CAMO ARTICLES

Camouflage Beginning 384 BC

Posted by David Burnell on

In ancient Greece, Aristotle (384–322 BC) commented on the color-changing abilities, both for camouflage and for signaling, of cephalopods including the octopus, in his Historia animalium: The octopus ... seeks its prey by so changing its color as to render it like the color of the stones adjacent to it; it does so also when alarmed. — Aristotle Camouflage has been a topic of interest and research in zoology for well over a century. According to Charles Darwin's 1859 theory of natural selection, features such as camouflage evolved by providing individual animals with a reproductive advantage, enabling them to leave more...

Read more →

Camouflage Defined

Posted by David Burnell on

Camouflage is the use of any combination of materials, coloration, or illumination for concealment, either by making animals or objects hard to see (crypsis), or by disguising them as something else (mimesis). Examples include the leopard's spotted coat, the battledress of a modern soldier, and the leaf-mimic katydid's wings. A third approach, motion dazzle, confuses the observer with a conspicuous pattern, making the object visible but momentarily harder to locate. The majority of camouflage methods aim for crypsis, often through a general resemblance to the background, high contrast disruptive coloration, eliminating shadow, and countershading. In the open ocean, where there...

Read more →

Movement

Posted by David Burnell on

While patterns can provide more effective crypsis than solid color when the camouflaged object is stationary, any pattern, particularly one with high contrast, stands out when the object is moving. Jungle camouflage uniforms were issued during the Second World War, but both the British and American forces found that a simple green uniform provided better camouflage when soldiers were moving. After the war, most nations returned to a unicolored uniform for their troops. Some nations, notably Austria and Israel, continue to use solid color combat uniforms today. Similarly, while larger military aircraft traditionally had a disruptive pattern with a darker top over a lighter lower surface (a form of countershading),...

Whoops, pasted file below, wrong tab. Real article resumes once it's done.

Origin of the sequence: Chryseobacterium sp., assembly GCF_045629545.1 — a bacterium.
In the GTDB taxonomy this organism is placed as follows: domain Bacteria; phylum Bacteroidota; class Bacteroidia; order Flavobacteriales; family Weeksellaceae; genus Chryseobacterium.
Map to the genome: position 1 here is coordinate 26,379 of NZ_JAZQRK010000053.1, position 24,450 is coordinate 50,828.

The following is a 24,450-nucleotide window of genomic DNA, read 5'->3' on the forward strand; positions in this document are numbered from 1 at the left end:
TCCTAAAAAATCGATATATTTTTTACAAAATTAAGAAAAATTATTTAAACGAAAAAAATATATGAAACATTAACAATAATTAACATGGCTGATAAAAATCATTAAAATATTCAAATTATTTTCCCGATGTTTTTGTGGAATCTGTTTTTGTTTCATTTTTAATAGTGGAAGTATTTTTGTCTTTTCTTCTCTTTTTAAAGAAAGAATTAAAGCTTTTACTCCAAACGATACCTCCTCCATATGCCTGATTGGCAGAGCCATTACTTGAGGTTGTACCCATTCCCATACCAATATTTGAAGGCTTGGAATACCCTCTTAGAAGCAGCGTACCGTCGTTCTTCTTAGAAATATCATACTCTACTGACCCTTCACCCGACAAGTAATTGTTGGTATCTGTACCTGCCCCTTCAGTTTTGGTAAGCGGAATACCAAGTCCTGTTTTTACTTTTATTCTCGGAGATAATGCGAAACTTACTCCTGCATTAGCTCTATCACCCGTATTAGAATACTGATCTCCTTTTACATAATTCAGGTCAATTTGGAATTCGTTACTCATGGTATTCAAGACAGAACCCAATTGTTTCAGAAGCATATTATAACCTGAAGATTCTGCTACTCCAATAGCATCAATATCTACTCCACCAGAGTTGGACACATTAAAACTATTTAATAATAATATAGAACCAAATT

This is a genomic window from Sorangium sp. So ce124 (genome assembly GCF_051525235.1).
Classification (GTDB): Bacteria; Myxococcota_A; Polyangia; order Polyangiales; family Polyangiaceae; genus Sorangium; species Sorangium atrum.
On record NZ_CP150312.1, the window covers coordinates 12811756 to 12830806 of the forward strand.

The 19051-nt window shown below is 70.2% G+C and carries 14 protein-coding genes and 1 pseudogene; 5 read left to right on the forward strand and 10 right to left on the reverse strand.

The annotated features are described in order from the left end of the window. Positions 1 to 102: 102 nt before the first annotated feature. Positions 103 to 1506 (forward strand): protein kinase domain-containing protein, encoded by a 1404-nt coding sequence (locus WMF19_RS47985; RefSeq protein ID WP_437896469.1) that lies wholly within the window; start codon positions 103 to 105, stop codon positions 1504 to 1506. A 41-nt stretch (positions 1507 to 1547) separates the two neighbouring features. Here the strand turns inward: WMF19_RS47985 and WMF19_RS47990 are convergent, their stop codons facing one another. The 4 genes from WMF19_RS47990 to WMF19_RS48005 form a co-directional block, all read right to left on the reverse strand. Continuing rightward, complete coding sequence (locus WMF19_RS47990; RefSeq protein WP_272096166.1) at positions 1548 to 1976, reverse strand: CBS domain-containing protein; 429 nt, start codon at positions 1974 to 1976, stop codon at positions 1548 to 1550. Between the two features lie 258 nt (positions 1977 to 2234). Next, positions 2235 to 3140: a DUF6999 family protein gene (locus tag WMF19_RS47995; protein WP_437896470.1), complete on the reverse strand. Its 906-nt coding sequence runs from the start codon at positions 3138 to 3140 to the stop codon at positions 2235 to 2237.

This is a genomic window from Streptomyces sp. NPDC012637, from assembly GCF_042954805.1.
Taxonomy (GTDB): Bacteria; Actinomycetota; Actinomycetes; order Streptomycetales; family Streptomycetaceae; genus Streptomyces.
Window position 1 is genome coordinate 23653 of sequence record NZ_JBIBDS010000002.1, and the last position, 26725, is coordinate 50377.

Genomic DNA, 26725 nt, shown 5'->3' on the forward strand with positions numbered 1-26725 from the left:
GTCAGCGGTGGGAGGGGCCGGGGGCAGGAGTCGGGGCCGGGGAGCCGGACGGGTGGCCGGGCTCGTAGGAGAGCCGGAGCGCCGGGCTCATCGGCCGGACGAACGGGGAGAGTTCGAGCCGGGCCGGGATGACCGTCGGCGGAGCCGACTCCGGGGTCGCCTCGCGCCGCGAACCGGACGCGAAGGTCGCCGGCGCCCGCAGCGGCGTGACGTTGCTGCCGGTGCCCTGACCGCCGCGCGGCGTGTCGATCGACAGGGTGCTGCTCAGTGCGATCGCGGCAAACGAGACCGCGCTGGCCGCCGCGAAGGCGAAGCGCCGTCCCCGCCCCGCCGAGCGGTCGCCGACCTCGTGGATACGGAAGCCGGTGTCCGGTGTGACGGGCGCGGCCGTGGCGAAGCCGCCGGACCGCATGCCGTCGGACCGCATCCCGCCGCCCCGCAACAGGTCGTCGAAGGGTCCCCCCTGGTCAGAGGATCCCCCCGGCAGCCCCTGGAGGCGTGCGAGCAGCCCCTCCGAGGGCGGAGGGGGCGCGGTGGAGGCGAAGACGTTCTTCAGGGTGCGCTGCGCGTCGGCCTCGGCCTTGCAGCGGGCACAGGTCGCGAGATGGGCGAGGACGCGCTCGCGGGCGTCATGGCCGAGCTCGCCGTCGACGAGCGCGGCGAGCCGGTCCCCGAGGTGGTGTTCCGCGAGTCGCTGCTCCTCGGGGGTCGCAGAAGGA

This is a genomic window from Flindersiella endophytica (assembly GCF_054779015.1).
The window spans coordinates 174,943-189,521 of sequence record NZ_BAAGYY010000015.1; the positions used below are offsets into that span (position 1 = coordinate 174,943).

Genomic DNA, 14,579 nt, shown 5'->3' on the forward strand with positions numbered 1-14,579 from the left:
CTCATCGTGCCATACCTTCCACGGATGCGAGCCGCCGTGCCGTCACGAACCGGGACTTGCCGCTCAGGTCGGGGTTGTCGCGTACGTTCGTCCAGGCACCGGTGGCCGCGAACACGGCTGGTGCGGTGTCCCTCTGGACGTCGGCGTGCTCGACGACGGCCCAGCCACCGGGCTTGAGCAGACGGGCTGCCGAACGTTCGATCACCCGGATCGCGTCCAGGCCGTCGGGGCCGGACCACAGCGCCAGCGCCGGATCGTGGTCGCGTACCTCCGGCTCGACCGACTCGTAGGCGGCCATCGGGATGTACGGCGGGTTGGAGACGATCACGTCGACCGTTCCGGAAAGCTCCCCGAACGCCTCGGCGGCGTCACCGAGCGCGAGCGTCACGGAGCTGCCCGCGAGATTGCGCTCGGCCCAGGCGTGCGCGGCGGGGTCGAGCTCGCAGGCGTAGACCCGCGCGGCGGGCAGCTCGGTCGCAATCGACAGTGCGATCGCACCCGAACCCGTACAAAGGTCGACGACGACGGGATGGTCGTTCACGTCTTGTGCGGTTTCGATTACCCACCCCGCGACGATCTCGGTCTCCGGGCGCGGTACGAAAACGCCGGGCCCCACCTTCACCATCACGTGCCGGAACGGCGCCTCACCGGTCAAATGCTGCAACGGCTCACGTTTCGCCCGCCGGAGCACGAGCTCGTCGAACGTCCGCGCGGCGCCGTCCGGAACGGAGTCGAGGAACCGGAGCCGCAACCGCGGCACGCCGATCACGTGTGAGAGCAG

Read more →

Camouflage Principles

Posted by David Burnell on

Military camouflage is part of the art of military deception. The main objective of military camouflage is to deceive the enemy as to the presence, position and intentions of military formations. Camouflage techniques include concealment, disguise, and dummies, applied to troops, vehicles, and positions. Vision is the main sense of orientation in humans, and the primary function of camouflage is to deceive the human eye. Camouflage works through concealment (whether by countershading, preventing casting shadows, or disruption of outlines), mimicry, or possibly by dazzle. In modern warfare, some forms of camouflage, for example face paints, also offer concealment from infrared sensors, in addition help to...

Read more →

Camouflage History

Posted by David Burnell on

Military camouflage is the use of camouflage by a military force to protect personnel and equipment from observation by enemy forces. In practice, this means applying color and materials to military equipment of all kinds, including vehicles, ships, aircraft, gun positions and battledress, either to conceal it from observation (crypsis), or to make it appear as something else (mimicry). The French slang word camouflage came into common English usage during World War I when the concept of visual deception developed into an essential part of modern military tactics. In that war, long-range artillery and observation from the air combined to expand the field of fire, and camouflage was widely used to...

Read more →